Like many, pizza is one of my go-to foods for just about any occasion. I mean, what's not to love? Happy? Eat pizza. Emotional? Eat pizza. Celebrating? Eat Pizza. You get the idea. 

You can make every part of a pizza the way you want it — from the crust to the toppings. No matter what dietary restrictions/preferences you might have, there is a pizza somewhere out there for you. All across the world, you can find a different type of "pizza" and different preparation, too. It truly is a universal comfort food. We are all knee-deep in a very strange time right now, and it seems that many are turning to cooking and baking to help pass the time (just look at the flour shelves at the grocery store). Yeast is another item that is hard to come by these days. If you're lucky enough to have some flour at home but are short on yeast, I've got you covered. 

Traditionally, pizza crust is made from flour, water, yeast, salt, and sugar. Yeast converts sugar into carbon dioxide gas, which in turn creates air pockets and causes the dough to rise. Once exposed to heat, the yeast dies and the air pockets set. When you eliminate yeast from the equation, other leavening agents can be used to fill the void. Although you won't quite get those air bubbles you might be used to from your favorite pizzeria, I experimented with baking soda and baking powder and tried to create a satisfying end result and it could not be easier. 

- Ben Perez, culinary team member

Ben's Homemade Pizza Tips:

  • I used AP flour, because that is what I had on hand. You can experiment with whole wheat flour, bread flour, gluten-free flour, etc. The amount of water might vary slightly, and you can always add more, but it's hard to remove. So start slowly and add water as needed. As long as your dough is slightly tacky but not sticky, you're good to go!
  • Pizza is all about preference. I went classic with tomato sauce, mozzarella and pepperoni, but by all means, use whatever you like or whatever you have on hand. There are no rules when it comes to pizza toppings!
  • I like to use cornmeal or semolina on my pan. I think it adds a nice texture to the bottom of the crust. If you don't have either, no problem.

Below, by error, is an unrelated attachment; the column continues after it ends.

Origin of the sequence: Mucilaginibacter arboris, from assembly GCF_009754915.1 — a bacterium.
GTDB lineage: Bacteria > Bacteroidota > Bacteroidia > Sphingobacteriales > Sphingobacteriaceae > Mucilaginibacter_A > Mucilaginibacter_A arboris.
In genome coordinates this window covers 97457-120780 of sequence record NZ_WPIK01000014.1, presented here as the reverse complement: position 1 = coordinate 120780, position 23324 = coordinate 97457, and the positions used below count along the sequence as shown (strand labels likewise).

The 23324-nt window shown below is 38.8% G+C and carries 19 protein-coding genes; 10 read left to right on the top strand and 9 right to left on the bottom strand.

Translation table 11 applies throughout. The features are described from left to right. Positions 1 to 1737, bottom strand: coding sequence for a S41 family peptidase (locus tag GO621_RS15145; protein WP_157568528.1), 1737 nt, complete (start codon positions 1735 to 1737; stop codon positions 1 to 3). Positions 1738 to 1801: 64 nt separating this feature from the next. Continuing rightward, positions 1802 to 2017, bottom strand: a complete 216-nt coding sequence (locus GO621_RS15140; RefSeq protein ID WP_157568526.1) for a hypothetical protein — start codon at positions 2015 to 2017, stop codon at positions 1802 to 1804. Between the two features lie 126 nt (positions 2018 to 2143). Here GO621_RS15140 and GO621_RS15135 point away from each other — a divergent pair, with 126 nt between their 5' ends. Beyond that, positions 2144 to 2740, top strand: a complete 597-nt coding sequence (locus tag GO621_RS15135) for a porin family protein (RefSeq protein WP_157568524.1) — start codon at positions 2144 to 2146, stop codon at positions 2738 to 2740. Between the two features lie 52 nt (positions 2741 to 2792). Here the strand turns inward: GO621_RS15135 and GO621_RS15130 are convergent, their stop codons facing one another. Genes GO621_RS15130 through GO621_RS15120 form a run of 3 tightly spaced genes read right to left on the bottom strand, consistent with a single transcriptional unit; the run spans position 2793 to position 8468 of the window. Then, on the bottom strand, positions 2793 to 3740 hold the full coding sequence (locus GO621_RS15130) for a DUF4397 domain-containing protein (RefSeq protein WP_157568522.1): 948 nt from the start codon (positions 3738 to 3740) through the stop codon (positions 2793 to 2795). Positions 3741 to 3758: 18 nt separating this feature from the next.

• For easy dough transfer, you can roll dough out on a piece of parchment that is a little larger than your pan, using the excess as "handles."
  • I like to use olive oil spray or brush some olive oil around the crust before it goes back into the oven for the final bake. It helps the crust get crispy and golden brown.


  • 2 cups all-purpose flour, plus more for dusting
  • 2 teaspoons baking powder
  • ¼ teaspoon baking soda
  • 1 teaspoon kosher salt
  • ½ teaspoon granulated sugar
  • ¾ cup warm water (between 100˚F to 110˚F)
  • 2 tablespoons olive oil
  • 1 tablespoon cornmeal or semolina flour
  • Preferred pizza toppings, such as sauce, shredded cheese(s), vegetables and meats


Serves: 1 pizza


Preheat oven to 450°F and place a pizza stone or flat/inverted baking sheet inside. Once oven is preheated, let pan heat for at least 15 minutes.

In a medium bowl, sift flour, baking powder and soda, salt, and sugar. Add warm water and olive oil. Stir to combine with a wooden spoon. The dough will be shaggy. 

mixed pizza dough
Rachael Ray Show

Combine dough together with your hands and knead for 1 to 2 minutes until smooth. If the dough feels sticky, add a light sprinkle of flour and knead until tacky to touch.

pizza dough
Rachael Ray Show

Turn out the dough onto a lightly floured work surface. Using a rolling pin, roll dough to desired shape and size using the dimensions of your preheated pizza stone or pan as a guide. 

pizza dough rolled
Rachael Ray Show

When your pan is thoroughly preheated, sprinkle evenly with cornmeal or semolina. Carefully transfer rolled-out dough to the pan and parbake for 5 minutes to set. 

Top parbaked crust with toppings of choice and bake an additional 10 to 12 minutes until cheese is melted and crust is lightly browned. Slice and serve.